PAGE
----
The song doesn't bother me as it's a good way to have an upbeat song playing over truly sad events. The only thing that bugs is Sexy Michael's horrible miming of keyboard playing. He's just pushing keys and smiling, but his fingers don't look like they have anything to do with the music we're hearing. If he were naked and doing it, I'd allow it.

    The final scene of Laura driving away is a heartbreaker. I dare anyone to watch it and not cry. C.McC saying, "Hold on.... Hold on..." is so real and relatable. I love that she, and we, got that moment.

    I agree that Greg is portrayed very realistically. His anger and denial of the facts feel exactly right for him.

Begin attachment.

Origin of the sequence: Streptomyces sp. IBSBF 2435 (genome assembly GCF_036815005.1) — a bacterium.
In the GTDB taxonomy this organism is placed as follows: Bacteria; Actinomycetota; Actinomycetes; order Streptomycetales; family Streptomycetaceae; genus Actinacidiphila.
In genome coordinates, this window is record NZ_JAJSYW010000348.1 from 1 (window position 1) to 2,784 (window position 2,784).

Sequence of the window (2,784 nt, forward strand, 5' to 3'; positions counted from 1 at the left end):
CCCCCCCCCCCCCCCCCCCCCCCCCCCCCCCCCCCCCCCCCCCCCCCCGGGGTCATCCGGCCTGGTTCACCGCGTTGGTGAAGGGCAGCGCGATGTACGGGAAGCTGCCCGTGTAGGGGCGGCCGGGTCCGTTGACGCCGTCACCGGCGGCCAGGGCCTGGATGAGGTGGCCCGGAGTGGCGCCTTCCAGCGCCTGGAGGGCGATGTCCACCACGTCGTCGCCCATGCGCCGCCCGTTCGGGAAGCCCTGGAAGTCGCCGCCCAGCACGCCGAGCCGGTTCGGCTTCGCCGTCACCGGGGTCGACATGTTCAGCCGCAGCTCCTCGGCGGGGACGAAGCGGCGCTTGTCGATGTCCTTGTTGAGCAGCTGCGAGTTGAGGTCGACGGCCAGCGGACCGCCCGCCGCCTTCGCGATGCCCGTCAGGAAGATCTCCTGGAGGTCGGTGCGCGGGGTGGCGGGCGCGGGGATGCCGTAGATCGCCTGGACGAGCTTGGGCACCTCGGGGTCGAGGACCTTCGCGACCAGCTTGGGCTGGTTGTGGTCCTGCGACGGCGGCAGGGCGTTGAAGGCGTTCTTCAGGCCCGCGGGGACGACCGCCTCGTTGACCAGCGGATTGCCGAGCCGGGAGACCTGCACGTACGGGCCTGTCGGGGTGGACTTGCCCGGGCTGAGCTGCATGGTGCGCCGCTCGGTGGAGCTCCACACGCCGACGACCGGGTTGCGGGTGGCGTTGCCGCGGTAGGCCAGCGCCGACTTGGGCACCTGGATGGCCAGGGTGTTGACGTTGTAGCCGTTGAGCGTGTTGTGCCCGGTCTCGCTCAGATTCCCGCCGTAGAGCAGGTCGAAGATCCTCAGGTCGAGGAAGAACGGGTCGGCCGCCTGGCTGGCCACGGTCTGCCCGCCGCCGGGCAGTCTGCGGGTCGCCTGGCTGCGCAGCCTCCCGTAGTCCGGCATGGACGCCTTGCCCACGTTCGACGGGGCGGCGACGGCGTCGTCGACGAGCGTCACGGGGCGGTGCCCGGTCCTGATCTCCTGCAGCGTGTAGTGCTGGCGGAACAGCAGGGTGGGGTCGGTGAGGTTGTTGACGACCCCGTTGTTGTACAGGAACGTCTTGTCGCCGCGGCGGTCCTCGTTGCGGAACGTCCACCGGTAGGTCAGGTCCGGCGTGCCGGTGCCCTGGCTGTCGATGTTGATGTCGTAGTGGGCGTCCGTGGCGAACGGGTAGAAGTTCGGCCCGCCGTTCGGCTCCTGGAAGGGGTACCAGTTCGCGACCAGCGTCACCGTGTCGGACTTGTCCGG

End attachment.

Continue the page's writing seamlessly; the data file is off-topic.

Overall, the good outweighs the bad, but if they could have just slowed the story down over some time/episodes, it would have been much better. As you said, it plays as if a couple/several weeks go by, which feels rushed.

    1. Maybe Constance McCashin didn't want to drag out her leaving the show and was okay with the show compacting Laura's goodbye into one episode However i wish the show had done flashbacks as Laura is saying goodbye to certain characters in order to give old and new viewers insight into those relationships.Also i'm wondering if one of the reasons Laura didn't tell Val or others that she was dying is because she may have known that the more people who knew the harder it might have been for her to leave the way she did and she may have wanted Val and other last memories of her has been alive and not dying.